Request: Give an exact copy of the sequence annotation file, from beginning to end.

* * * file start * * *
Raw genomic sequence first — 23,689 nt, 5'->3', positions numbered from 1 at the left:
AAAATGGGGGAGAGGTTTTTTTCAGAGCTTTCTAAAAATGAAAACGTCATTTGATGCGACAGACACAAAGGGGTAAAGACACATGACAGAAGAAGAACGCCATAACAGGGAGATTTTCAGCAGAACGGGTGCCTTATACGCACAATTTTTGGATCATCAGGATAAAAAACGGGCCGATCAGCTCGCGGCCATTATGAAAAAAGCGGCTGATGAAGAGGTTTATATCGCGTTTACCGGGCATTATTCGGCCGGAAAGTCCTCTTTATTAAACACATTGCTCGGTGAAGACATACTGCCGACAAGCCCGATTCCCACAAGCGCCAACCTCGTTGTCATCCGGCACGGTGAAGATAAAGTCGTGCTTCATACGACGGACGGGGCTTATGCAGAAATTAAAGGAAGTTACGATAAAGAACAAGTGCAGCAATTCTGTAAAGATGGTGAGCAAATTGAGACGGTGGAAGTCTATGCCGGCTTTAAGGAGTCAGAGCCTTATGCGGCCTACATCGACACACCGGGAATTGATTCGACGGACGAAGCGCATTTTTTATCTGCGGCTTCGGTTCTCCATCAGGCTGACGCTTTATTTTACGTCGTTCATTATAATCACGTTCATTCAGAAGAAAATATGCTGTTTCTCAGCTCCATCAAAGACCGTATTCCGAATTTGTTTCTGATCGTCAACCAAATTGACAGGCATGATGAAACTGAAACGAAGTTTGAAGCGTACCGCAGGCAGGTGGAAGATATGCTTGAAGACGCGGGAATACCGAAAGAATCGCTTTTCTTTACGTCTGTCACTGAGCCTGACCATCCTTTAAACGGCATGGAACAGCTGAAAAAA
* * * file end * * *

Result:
Raw genomic sequence first — 23,689 nt, 5'->3', positions numbered from 1 at the left:
AAAATGGGGGAGAGGTTTTTTTCAGAGCTTTCTAAAAATGAAAACGTCATTTGATGCGACAGACACAAAGGGGTAAAGACACATGACAGAAGAAGAACGCCATAACAGGGAGATTTTCAGCAGAACGGGTGCCTTATACGCACAATTTTTGGATCATCAGGATAAAAAACGGGCCGATCAGCTCGCGGCCATTATGAAAAAAGCGGCTGATGAAGAGGTTTATATCGCGTTTACCGGGCATTATTCGGCCGGAAAGTCCTCTTTATTAAACACATTGCTCGGTGAAGACATACTGCCGACAAGCCCGATTCCCACAAGCGCCAACCTCGTTGTCATCCGGCACGGTGAAGATAAAGTCGTGCTTCATACGACGGACGGGGCTTATGCAGAAATTAAAGGAAGTTACGATAAAGAACAAGTGCAGCAATTCTGTAAAGATGGTGAGCAAATTGAGACGGTGGAAGTCTATGCCGGCTTTAAGGAGTCAGAGCCTTATGCGGCCTACATCGACACACCGGGAATTGATTCGACGGACGAAGCGCATTTTTTATCTGCGGCTTCGGTTCTCCATCAGGCTGACGCTTTATTTTACGTCGTTCATTATAATCACGTTCATTCAGAAGAAAATATGCTGTTTCTCAGCTCCATCAAAGACCGTATTCCGAATTTGTTTCTGATCGTCAACCAAATTGACAGGCATGATGAAACTGAAACGAAGTTTGAAGCGTACCGCAGGCAGGTGGAAGATATGCTTGAAGACGCGGGAATACCGAAAGAATCGCTTTTCTTTACGTCTGTCACTGAGCCTGACCATCCTTTAAACGGCATGGAACAGCTGAAAAAA